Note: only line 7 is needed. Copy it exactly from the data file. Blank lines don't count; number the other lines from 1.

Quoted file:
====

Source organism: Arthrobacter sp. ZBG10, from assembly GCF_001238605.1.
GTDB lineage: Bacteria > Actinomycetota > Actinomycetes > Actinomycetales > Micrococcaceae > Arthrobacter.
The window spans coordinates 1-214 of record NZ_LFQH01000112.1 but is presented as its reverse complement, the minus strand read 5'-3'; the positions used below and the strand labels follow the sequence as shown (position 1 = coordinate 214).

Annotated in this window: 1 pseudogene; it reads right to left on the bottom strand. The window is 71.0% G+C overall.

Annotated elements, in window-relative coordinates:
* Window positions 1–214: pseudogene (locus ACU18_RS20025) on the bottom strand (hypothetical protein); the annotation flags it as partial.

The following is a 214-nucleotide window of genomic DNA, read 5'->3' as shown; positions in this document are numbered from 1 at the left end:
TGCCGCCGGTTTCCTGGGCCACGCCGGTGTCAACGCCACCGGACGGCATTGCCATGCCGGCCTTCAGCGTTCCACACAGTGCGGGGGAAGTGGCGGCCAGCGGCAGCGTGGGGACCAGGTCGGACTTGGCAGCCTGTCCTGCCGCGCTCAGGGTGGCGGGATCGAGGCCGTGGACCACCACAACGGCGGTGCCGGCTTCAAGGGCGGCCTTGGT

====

The following is a 214-nucleotide window of genomic DNA, read 5'->3' as shown; positions in this document are numbered from 1 at the left end: